State of California

Biltmore Hotel
Galeria Room
515 South Olive
Los Angeles, CA

September 29, 1977
10:00 a.m.

77-20-1 Report on Effects of Air Pollution on Children.

77-20-2 Public Hearing to Consider Amendments to Vehicle 1
Emission Regulations in Light of New Federal Waiver

77-20-3 Status Report Regarding Reconsideration of Sulfate 43

77-20-4 Other Business -
a. Research Proposals
b. Executive Session - Personnel & Litigation

ITEM NO.: 77-20-2

Public Hearing to consider Proposed Changes to Motor Vehicle
Emission Standards, Test Procedures, and Enforcement Programs.


Adopt Resolution 77-48.


The Clean Air Act amendments of 1977 were signed into law on
August 7, 1977. Several changes were made to the requirements
for a waiver of Federal preemption under Section 209(b) of the
Clean Air Act. In order to obtain a waiver under the amended
Clean Air Act, the staff has determined that the Board's
regulations must satisfy the following conditions:

1. There must be compelling and extraordinary conditions
in California which require the state standards and/or
test procedures.

2. California must find that its standards will be, in the
aggregate, at least as protective of public health and
welfare as applicable Federal standards. Such finding
cannot be arbitrary and capricious.

3. California's standards and test and enforcement
procedures must be technologically feasible within the
available lead time, giving consideration to the cost
of compliance.

These new conditions apply to several California Waiver requests
now pending before EPA. In order to comply with these new
conditions for a waiver, the staff is recommending that the Board
make several changes to its motor vehicle emission standards,
test procedures, and enforcement programs outlined in Resolution
77-48 and this staff report. These changes make certain
California standards somewhat more stringent in order to achieve
parity with new Federal standards recently mandated by Congress.
In addition, the staff is requesting that the Board make findings
to the effect that its motor vehicle standards, test procedures,
and enforcement programs which have EPA waivers pending are at
least as protective of public health and welfare as comparable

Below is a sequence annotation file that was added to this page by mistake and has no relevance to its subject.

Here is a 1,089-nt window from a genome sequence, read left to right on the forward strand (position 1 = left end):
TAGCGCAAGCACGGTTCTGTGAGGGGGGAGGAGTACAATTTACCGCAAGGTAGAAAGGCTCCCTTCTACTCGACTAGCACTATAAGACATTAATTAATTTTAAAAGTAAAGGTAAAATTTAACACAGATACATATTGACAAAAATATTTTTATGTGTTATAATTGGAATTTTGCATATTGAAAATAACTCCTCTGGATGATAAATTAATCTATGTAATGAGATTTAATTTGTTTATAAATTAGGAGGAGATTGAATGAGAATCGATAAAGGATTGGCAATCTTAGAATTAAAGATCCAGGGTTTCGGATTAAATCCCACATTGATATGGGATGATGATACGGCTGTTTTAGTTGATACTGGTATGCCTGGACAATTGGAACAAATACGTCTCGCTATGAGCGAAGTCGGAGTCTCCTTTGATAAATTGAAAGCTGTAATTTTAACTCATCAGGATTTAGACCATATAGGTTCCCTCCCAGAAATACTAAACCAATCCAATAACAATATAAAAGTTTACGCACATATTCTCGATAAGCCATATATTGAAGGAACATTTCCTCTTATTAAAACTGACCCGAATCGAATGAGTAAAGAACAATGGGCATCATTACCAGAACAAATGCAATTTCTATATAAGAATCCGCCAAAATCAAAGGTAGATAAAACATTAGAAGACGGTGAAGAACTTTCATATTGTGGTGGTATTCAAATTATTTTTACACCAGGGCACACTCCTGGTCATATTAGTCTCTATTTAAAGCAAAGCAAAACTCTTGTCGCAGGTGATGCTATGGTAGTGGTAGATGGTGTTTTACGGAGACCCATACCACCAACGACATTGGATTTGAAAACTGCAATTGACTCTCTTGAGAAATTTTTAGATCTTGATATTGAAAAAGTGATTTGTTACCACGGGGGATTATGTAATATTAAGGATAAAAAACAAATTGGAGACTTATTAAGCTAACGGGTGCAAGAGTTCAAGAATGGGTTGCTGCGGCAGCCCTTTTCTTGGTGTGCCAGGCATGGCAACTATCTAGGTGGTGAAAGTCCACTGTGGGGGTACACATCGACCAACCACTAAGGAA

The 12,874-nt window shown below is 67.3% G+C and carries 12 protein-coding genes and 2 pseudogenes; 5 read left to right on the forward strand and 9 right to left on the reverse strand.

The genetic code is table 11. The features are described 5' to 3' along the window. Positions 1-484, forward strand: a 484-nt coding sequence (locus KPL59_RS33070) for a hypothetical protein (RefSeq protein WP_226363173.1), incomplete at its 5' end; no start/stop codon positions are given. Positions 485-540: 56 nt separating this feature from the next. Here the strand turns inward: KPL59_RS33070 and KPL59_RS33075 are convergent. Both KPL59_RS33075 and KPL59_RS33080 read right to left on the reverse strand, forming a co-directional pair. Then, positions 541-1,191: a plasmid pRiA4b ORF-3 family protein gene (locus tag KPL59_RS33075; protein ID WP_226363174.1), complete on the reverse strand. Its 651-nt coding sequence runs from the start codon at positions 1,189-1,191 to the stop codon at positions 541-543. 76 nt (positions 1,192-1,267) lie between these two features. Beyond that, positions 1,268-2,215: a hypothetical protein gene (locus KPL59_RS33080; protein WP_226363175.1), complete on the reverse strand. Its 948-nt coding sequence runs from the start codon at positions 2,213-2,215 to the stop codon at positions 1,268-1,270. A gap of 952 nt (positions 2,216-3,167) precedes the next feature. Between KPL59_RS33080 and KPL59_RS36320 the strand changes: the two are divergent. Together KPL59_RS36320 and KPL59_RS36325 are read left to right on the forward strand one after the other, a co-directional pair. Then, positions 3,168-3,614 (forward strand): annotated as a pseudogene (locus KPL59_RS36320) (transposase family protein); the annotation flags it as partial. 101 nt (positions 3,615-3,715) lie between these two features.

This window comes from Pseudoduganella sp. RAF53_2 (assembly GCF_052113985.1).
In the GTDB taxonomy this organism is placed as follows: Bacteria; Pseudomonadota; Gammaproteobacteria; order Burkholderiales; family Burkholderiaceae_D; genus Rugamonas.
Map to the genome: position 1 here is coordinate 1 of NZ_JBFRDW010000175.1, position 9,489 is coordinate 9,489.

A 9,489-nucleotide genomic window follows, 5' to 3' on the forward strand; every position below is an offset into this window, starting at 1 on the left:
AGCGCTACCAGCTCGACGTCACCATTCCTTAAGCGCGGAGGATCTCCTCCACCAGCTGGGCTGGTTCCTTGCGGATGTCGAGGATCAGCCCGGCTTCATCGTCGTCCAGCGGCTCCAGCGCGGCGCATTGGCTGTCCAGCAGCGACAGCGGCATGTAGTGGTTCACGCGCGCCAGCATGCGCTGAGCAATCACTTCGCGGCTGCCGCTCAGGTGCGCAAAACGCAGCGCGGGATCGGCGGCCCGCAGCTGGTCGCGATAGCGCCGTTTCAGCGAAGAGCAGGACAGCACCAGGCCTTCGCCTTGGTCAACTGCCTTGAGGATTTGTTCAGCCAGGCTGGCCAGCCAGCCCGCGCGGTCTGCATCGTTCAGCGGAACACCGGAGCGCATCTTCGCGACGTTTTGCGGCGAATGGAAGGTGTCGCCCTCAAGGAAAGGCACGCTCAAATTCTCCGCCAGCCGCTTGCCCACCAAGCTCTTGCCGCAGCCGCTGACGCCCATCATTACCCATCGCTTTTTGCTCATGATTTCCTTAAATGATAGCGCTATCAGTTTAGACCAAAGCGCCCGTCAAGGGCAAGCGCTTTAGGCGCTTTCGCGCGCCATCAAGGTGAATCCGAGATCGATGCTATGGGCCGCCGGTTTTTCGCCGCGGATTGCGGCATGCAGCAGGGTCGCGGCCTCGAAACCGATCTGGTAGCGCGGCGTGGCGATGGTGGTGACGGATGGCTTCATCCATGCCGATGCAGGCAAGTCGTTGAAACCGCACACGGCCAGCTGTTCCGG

Federal standards, both individually and in the aggregate. These
actions should make ARB regulations more consistent with Federal
regulations and should facilitate the Administrator's decision to
grant California waivers of Section 209(a) of the Clean Air Act
for recent ARB regulations.

ITEM NO.: 77-20-3

Review of the Sulfate Ambient Air Quality Standard.


None. Informational report.


The staff has reviewed the most recent information pertaining to
ambient sulfate and its effects, much of it published within the
past five years. The staff concludes that:

1. The unique meteorological and topographical features, high
emission density and rapid conversion of SO2 to sulfate in
the SCAB have led to high concentrations of sulfates
exceeding the current 25 ug/m3 sulfate standard by a factor
of almost three in the Los Angeles and Bakersfield areas.
Research results show that the sulfate aerosol in the urban
areas of California consists of submicron particles which
are not only respirable but also scatter visible light and
thus degrade atmospheric visibility. The ACHEX study shows
that sulfates are 2 to 3 times more effective, on a weight
basis, than other aerosols in degrading visibility. Thus,
if sulfates were fully controlled, a 25 to 37% improvement
in visibility would result. Therefore, achievement of the
total suspended particulate and visibility standards will
require that ambient concentrations be reduced to at least
the level of the current standard.

2. Every effort should be made to limit the levels of
atmospheric sulfates before more serious harm to human
health occurs. Laboratory experiments have demonstrated
that sulfate aerosols are much more potent irritants than is
SO2. Recent toxicological studies suggest that sulfates may
be particularly effective in facilitating the release of
toxic histamine to sensitive lung tissue. These
investigations may not prove a cause-and-effect relationship
between ambient sulfates and adverse health effects but the
consistency of the results is such that one must conclude
that an association does exist.

3. Sulfate in the form of acid mist, acid precipitation and
suspended aerosols can adversely affect California's
sensitive ecosystems such as the agriculture, forest and
other ecosystems by direct contact with vegetation,
oligotrophic lakes and granitic based soils, or indirectly
by sulfate accumulation in vegetation. Furthermore,
California already has a pollution burden (e.g. nitrates)
that can contribute to acid mist and precipitation.
Therefore, the sulfate standard must be set to protect
sensitive ecosystems before irreversible damage occurs.

4. The current high-volume 24-hour sampling method for sulfate
and the current analytical methods can adequately identify
excesses to the 25 ug/m3 standard.

5. The established interim standard or significant harm
level of 25 ug/m3 suspended sulfate should still be
considered an initial step towards an ambient air
quality standard. The interim standard should be
reviewed annually, with particular emphasis on control
of aerosol in the respirable size range and on
standards based upon averaging periods that are most
closely associated with adverse human health responses.